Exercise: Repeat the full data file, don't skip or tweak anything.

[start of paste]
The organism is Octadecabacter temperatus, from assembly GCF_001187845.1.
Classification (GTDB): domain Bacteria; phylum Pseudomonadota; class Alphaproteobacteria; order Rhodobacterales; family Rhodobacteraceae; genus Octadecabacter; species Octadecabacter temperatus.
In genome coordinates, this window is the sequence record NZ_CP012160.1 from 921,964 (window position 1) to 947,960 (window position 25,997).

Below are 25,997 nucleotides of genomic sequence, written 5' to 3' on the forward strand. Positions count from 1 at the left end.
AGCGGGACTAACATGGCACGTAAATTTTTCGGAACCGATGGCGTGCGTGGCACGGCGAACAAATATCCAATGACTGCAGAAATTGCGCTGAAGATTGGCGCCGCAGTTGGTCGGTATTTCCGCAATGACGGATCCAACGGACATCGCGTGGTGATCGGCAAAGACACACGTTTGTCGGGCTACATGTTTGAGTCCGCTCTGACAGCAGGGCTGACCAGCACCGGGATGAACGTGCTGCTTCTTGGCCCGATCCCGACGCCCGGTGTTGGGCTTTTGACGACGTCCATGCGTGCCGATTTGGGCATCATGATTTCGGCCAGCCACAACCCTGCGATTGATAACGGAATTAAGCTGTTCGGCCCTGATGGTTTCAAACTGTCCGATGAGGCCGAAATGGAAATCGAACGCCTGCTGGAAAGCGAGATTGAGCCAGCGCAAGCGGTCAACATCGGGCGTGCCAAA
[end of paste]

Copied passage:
The organism is Octadecabacter temperatus, from assembly GCF_001187845.1.
Classification (GTDB): domain Bacteria; phylum Pseudomonadota; class Alphaproteobacteria; order Rhodobacterales; family Rhodobacteraceae; genus Octadecabacter; species Octadecabacter temperatus.
In genome coordinates, this window is the sequence record NZ_CP012160.1 from 921,964 (window position 1) to 947,960 (window position 25,997).

Below are 25,997 nucleotides of genomic sequence, written 5' to 3' on the forward strand. Positions count from 1 at the left end.
AGCGGGACTAACATGGCACGTAAATTTTTCGGAACCGATGGCGTGCGTGGCACGGCGAACAAATATCCAATGACTGCAGAAATTGCGCTGAAGATTGGCGCCGCAGTTGGTCGGTATTTCCGCAATGACGGATCCAACGGACATCGCGTGGTGATCGGCAAAGACACACGTTTGTCGGGCTACATGTTTGAGTCCGCTCTGACAGCAGGGCTGACCAGCACCGGGATGAACGTGCTGCTTCTTGGCCCGATCCCGACGCCCGGTGTTGGGCTTTTGACGACGTCCATGCGTGCCGATTTGGGCATCATGATTTCGGCCAGCCACAACCCTGCGATTGATAACGGAATTAAGCTGTTCGGCCCTGATGGTTTCAAACTGTCCGATGAGGCCGAAATGGAAATCGAACGCCTGCTGGAAAGCGAGATTGAGCCAGCGCAAGCGGTCAACATCGGGCGTGCCAAA